[The campaign to stop the export of Israeli goods via the ZIM shipping line continues to have significant effect on the Israeli economy and on the growing strength of the BDS movement worldwide. The article below analyzes the impact of this campaign, and announces a “Block the Boat” action for October 25. And another action has been announced by the Stop ZIM Action Committee for this Saturday, September 27: “Palestinian Boycott, Divestment and Sanctions National Committee (BNC) Endorses September 27th community picket of Zim Shanghai at Port of Oakland. …Citing the historic four-day blockade of the Zim Piraeus initiated by the Block the Boat coalition last August, the endorsement salutes Oakland dockworkers and community activists for their ‘principled, ongoing and effective solidarity with the Palestinian struggle for freedom, justice and equality’….The Stop ZIM Action Committee, an ad hoc committee formed to organize the September 27th blockade, appeals to all activists to join the picket lines when the Zim Shanghai arrives. We are currently projecting the first assembly at the West Oakland BART Station at 5am on Saturday, September 27th. Please text ‘Join’ to 88202 or monitor @StopZimOak on Twitter for updates closer to the picket date, since the ship may arrive earlier or later.” — Frontlines ed.]
by Kumars Salehi, jacobinmag.com, 24 September 2014
Nothing is more crucial to the success of BDS than the movement’s relationship with organized labor.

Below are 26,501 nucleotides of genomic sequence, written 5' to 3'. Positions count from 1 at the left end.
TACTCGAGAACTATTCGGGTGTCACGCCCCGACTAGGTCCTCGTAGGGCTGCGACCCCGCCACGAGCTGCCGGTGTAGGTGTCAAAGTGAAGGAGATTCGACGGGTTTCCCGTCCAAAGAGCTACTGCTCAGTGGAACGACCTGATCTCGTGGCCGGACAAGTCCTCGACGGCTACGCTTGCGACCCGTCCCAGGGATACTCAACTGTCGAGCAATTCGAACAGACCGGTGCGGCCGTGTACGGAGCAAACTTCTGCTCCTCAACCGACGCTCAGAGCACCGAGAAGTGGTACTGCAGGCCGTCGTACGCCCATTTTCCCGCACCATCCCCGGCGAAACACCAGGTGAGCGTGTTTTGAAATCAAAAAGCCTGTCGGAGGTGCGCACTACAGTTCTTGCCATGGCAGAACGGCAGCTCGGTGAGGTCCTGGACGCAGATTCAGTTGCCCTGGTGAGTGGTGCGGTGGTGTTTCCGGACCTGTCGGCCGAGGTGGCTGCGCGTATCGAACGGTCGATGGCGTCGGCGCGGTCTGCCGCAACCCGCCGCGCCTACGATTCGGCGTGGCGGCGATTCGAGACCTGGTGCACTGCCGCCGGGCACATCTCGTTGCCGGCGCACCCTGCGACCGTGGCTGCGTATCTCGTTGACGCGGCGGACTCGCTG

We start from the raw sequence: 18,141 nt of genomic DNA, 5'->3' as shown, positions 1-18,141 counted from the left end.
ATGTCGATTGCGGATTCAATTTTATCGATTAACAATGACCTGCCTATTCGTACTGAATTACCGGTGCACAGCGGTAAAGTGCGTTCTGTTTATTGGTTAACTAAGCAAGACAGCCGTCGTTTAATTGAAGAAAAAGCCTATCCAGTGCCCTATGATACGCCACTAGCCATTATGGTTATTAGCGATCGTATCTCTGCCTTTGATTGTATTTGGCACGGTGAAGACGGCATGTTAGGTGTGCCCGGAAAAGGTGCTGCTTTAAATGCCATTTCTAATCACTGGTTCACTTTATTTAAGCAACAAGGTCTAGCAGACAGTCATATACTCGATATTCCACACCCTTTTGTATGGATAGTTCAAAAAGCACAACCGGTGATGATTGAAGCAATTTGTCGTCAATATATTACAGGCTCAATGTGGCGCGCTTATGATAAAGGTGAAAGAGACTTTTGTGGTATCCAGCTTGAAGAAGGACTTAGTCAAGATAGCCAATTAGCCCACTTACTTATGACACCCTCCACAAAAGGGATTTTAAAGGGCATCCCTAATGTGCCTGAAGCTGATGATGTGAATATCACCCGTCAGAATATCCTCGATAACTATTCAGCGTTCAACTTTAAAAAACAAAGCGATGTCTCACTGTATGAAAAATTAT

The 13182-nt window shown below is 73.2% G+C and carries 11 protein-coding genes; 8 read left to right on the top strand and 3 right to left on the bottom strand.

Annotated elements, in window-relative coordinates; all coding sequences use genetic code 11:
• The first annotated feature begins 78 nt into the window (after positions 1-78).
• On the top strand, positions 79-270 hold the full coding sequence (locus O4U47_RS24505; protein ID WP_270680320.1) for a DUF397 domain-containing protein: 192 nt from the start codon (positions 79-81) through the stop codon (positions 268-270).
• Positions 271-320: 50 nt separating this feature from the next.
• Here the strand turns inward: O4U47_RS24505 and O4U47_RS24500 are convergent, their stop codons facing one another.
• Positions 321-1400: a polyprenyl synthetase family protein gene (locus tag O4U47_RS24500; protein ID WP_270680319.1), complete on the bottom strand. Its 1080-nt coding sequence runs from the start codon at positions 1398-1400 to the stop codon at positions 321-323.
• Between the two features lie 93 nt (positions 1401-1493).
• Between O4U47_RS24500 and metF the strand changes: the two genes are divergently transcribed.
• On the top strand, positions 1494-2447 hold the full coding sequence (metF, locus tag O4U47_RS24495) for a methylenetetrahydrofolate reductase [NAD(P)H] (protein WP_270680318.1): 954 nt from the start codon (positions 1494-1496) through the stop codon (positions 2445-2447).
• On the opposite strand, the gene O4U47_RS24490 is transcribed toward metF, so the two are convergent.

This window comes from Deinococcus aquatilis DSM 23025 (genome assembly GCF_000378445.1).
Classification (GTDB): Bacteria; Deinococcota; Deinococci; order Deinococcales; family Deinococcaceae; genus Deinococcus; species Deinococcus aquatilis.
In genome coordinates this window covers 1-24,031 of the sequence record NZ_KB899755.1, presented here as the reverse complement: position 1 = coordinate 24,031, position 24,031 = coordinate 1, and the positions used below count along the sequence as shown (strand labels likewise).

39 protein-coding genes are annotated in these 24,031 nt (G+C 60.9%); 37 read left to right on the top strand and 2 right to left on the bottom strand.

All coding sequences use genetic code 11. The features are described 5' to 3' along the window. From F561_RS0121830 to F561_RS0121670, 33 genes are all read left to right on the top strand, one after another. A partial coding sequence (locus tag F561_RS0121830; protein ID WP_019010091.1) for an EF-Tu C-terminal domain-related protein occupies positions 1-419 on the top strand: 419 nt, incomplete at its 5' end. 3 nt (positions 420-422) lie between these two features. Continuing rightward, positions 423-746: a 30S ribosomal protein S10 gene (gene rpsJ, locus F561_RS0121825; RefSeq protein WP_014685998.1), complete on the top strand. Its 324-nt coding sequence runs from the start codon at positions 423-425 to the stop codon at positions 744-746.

Over the past year, the boycott, divestment, and sanctions (BDS) campaign has finally gained some widespread political attention in the United States: from the American Studies Association’s vote to endorse the academic boycott of Israel, to the flurry of student votes for divestment at the University of California and other US campuses, to the unprecedented criticism that met Scarlett Johansson when she quit her role as global ambassador for Oxfam so she could continue as global ambassador for SodaStream.
Last month’s protests at West Coast ports point not only to the momentum with which BDS has moved forward – more quickly than most activists could have predicted – but also to the possibility of direct action posing an ever graver threat to business as usual for Israel, particularly when organized labor is on board.
Until now, no one had ever kept an Israeli cargo ship from unloading for two consecutive days; we blocked the Zim Piraeus for four.
From Saturday, August 16 to Tuesday, August 19, activists at the Port of Oakland protested Israeli human rights abuses by picketing the berths where the ship intended to offload its cargo.